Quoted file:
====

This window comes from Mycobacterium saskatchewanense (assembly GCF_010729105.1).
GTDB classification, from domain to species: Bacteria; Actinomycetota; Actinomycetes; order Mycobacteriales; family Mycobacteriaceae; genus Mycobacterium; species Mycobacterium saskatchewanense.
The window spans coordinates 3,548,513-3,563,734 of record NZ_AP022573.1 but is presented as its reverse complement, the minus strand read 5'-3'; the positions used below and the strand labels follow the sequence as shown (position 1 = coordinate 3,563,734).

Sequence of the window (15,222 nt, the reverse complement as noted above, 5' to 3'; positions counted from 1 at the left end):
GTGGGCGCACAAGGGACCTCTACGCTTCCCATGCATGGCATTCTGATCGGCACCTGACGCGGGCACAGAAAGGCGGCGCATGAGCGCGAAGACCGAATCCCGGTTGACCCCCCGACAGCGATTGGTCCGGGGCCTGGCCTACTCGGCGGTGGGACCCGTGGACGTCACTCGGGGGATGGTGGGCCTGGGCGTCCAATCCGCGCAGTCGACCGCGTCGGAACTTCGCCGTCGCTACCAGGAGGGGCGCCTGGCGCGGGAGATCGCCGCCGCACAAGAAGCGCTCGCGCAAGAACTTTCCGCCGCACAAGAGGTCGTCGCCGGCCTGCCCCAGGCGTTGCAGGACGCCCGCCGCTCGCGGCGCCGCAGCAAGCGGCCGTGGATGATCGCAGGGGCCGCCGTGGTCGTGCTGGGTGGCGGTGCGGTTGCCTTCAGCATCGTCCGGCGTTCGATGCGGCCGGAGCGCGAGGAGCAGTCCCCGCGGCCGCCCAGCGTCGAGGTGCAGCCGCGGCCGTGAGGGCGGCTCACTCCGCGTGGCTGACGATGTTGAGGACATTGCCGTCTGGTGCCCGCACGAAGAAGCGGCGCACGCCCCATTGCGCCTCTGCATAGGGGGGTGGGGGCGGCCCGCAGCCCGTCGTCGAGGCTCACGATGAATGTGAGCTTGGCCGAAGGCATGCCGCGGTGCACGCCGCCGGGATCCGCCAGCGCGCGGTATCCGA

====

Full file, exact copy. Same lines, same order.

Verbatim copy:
This window comes from Mycobacterium saskatchewanense (assembly GCF_010729105.1).
GTDB classification, from domain to species: Bacteria; Actinomycetota; Actinomycetes; order Mycobacteriales; family Mycobacteriaceae; genus Mycobacterium; species Mycobacterium saskatchewanense.
The window spans coordinates 3,548,513-3,563,734 of record NZ_AP022573.1 but is presented as its reverse complement, the minus strand read 5'-3'; the positions used below and the strand labels follow the sequence as shown (position 1 = coordinate 3,563,734).

Sequence of the window (15,222 nt, the reverse complement as noted above, 5' to 3'; positions counted from 1 at the left end):
GTGGGCGCACAAGGGACCTCTACGCTTCCCATGCATGGCATTCTGATCGGCACCTGACGCGGGCACAGAAAGGCGGCGCATGAGCGCGAAGACCGAATCCCGGTTGACCCCCCGACAGCGATTGGTCCGGGGCCTGGCCTACTCGGCGGTGGGACCCGTGGACGTCACTCGGGGGATGGTGGGCCTGGGCGTCCAATCCGCGCAGTCGACCGCGTCGGAACTTCGCCGTCGCTACCAGGAGGGGCGCCTGGCGCGGGAGATCGCCGCCGCACAAGAAGCGCTCGCGCAAGAACTTTCCGCCGCACAAGAGGTCGTCGCCGGCCTGCCCCAGGCGTTGCAGGACGCCCGCCGCTCGCGGCGCCGCAGCAAGCGGCCGTGGATGATCGCAGGGGCCGCCGTGGTCGTGCTGGGTGGCGGTGCGGTTGCCTTCAGCATCGTCCGGCGTTCGATGCGGCCGGAGCGCGAGGAGCAGTCCCCGCGGCCGCCCAGCGTCGAGGTGCAGCCGCGGCCGTGAGGGCGGCTCACTCCGCGTGGCTGACGATGTTGAGGACATTGCCGTCTGGTGCCCGCACGAAGAAGCGGCGCACGCCCCATTGCGCCTCTGCATAGGGGGGTGGGGGCGGCCCGCAGCCCGTCGTCGAGGCTCACGATGAATGTGAGCTTGGCCGAAGGCATGCCGCGGTGCACGCCGCCGGGATCCGCCAGCGCGCGGTATCCGA